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Rashi Goel

Aristotle was the originator of marketing

Aristotle was the originator of marketing
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Newsletter #1 22.09.2020

The Originator of Marketing: Aristotle

Believe it or not, Aristotle was one of the world’s first creators of marketing. He created a theory of persuasion in the 4th Century BC – Rhetoric – that forms the bedrock of marketing as we know it.

The dictionary defines rhetoric as “the art of effective or persuasive speaking or writing, especially the exploitation of figures of speech and other compositional techniques.”. Rhetoric is the art of persuasion, as is Marketing.

His theory is woven around three methods of persuasion or rhetoric:

1) Pathos means “emotion” in Greek. It refers to persuasion that tugs on the heartstrings and appeals to the emotional side of a human. 

Most of the marketing we see around us invokes pathos. The joy of enjoying food with loved ones, the romance of offering a bar of chocolate to the girl of your dreams, the uncertainty of the future nudging us to invest in insurance, and the reassurance of a financial service that does not share personal information with anyone. We are all emotional beings, even if we overtly deny it. Emotional marketing works for all of us. 

2) Logos means “logic” in Greek. This uses rational, fact-based arguments to persuade.

Most B2B selling is focused on logic-based conversations around final product customization, service level agreements, technology builds, and the price. Over multiple discussions, familiarity develops, and the final B2B deal might get closed on the back of Pathos.

In B2C marketing, Pathos might bring the consumer to the shop. But then Logos takes over at the point of purchase. Packaging and merchandising generally focus on facts like price, quantity, expiry date, flavor, color, consumer promotion, etc., to reassure the buyer that he or she is spending on the right product. 

3) Ethos means “character” in Greek. It refers to the credibility a person brings along as a result of his personality and character. This credibility was thought to result from the balance between caution and passion.

In marketing, ethos is the trust, expertise, and goodwill a brand enjoys through consistent delivery and ‘walking the talk”.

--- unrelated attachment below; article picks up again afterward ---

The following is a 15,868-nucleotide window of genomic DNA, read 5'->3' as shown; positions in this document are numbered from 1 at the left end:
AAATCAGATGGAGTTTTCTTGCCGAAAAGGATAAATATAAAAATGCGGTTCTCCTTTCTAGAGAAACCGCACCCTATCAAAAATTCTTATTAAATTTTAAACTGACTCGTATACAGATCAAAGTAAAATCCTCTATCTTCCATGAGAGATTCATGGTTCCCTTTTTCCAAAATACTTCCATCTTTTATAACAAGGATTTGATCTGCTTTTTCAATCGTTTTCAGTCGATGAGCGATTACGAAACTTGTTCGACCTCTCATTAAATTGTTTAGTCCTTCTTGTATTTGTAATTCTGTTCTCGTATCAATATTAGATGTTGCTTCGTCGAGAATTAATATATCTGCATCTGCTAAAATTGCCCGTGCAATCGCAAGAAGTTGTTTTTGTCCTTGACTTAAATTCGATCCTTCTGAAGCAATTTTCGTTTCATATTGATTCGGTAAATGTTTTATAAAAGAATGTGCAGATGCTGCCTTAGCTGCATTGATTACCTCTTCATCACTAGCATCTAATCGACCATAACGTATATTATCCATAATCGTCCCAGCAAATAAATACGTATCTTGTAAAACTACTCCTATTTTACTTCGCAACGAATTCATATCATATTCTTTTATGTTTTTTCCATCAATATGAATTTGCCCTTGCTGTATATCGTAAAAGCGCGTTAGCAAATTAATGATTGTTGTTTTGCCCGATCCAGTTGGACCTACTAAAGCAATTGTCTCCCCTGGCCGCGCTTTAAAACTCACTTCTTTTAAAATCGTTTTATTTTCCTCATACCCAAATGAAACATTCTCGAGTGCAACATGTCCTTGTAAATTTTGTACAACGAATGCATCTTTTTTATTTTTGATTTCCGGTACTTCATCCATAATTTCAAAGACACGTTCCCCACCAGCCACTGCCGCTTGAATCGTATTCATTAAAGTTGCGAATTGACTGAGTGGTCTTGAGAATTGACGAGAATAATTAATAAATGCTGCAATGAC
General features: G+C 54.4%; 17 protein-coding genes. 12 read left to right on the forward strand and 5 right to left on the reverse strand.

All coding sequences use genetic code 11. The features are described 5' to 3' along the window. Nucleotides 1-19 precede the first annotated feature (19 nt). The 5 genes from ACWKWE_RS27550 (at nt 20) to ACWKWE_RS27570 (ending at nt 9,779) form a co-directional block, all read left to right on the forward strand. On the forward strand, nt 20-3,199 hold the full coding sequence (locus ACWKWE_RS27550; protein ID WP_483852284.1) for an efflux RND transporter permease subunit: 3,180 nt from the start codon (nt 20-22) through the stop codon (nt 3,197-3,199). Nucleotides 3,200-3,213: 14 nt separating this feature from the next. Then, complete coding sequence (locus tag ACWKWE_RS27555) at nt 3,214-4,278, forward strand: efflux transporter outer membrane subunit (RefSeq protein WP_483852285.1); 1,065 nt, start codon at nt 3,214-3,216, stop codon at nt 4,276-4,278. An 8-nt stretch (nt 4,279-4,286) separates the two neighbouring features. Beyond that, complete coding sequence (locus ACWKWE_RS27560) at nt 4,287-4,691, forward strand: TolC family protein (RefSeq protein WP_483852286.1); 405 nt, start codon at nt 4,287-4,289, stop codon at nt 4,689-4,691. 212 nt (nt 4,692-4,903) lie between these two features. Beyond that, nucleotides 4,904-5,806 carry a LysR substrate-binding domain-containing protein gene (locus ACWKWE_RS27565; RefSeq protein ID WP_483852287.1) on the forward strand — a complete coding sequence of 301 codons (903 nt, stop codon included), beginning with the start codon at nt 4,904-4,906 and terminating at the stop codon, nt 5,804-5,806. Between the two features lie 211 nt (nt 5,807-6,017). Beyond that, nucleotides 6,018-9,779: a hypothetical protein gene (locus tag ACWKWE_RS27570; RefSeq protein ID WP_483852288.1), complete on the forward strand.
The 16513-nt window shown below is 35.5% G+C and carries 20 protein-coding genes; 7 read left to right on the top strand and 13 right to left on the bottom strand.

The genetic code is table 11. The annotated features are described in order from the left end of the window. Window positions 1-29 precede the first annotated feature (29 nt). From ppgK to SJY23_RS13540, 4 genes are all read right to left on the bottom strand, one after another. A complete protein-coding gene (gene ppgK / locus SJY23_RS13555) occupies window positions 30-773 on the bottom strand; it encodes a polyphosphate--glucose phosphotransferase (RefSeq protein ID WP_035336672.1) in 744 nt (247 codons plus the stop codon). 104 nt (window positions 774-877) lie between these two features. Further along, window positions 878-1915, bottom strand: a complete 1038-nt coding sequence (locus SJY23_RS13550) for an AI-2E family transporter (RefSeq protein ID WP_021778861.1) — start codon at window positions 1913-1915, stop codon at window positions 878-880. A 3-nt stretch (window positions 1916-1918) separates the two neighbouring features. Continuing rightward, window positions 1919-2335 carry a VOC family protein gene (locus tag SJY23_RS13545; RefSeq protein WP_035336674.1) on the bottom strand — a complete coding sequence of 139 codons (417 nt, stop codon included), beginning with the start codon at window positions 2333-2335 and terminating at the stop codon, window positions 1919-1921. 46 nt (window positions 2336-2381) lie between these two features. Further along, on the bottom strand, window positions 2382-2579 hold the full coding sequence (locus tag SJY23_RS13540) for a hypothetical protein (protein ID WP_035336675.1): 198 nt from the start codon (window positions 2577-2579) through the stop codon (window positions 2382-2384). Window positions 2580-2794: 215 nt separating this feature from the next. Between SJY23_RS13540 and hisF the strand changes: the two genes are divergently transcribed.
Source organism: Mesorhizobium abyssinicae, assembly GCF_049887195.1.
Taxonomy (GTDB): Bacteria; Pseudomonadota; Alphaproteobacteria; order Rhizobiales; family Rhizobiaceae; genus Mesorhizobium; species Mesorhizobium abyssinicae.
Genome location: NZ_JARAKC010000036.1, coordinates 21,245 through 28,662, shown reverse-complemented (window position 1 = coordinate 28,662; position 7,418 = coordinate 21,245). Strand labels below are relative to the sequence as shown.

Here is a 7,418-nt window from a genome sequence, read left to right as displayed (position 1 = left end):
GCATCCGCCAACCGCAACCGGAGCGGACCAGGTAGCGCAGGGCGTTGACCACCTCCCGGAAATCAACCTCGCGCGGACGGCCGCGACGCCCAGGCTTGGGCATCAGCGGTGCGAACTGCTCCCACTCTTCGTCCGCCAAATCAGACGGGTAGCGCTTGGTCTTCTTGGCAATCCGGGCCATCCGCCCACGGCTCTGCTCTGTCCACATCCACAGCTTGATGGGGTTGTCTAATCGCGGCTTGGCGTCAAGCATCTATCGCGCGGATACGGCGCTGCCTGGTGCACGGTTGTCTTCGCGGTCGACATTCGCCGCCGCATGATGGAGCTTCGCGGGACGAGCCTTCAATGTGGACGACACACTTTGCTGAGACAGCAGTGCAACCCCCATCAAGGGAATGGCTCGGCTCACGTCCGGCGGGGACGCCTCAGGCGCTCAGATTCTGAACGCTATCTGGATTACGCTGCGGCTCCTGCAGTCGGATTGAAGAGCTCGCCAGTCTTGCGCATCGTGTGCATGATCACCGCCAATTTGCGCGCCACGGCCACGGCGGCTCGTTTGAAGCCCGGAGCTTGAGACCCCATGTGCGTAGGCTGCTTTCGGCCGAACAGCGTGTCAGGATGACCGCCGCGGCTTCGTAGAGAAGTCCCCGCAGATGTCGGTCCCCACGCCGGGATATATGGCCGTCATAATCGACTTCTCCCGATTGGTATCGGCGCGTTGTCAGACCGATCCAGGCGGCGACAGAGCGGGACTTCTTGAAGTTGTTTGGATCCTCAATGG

Whether the appeal of a brand’s persuasion is rooted in logos or pathos, a strong track record of trust and credibility must also accompany it – a brand that overpromises but is unable to deliver via the product or service loses trust.

Timeless strategy to create markets


Sometimes, in creating a market, perspective matters, and a brand has to play the long game.

There is a famous story that two shoe traders went to an Island to prospect for new business.

One returned disappointed and said, “There is no market there, no one wears shoes!”.

The second came back elated, “There is a huge market there, no one wears shoes!”.

Nestlé Coffee marketers in Japan during the 1970s belonged to the tribe of the second trader.

Here is how Nestlé Japan played a very long game to build Japan to be the fourth largest coffee market globally.

Japan was a country of tea drinkers. Tea was not just a habit but was a part of culture [for example, tea ceremony]. All attempts to launch the coffee business in Japan failed.

Nestlé sought the help of Clotaire Rapaille– a French marketing consultant who believes in harnessing the power of unarticulated desires to build brands. Clotaire Rapaille concluded that there was no chance of success of coffee there because the Japanese palate had no early experience, hence no memory of the coffee taste.

In the world of flavors, this is called Imprinting Tastes. Tastes and preferences for flavors are formed early on in childhood. The foods we consume in childhood form the foundation of our palate memories and influence what we like to eat as we age. Rapaille’s declaration was explicit. They would never accept coffee as a beverage unless the flavor was ‘imprinted’ onto the Japanese palate early on.

Nestlé accepted the challenge and painstakingly started imprinting the coffee flavor amongst young Japanese consumers. They looked to their confectionary business to promote caffeine-free coffee-flavored chocolates and candy in schools and colleges. The young generation grew up with an acquired taste for coffee. Today, Nestlé dominates the coffee market in Japan. 

Logo I Love

Simple, Straightforward, and Surprising.

I love the straightforward way this logo captures the issue; even after all that has been said and done about the imminent danger to Earth from the climate crisis, pollution, and overpopulation, not enough is being done. That’s why it is time for lawyers to step up on behalf of the earth.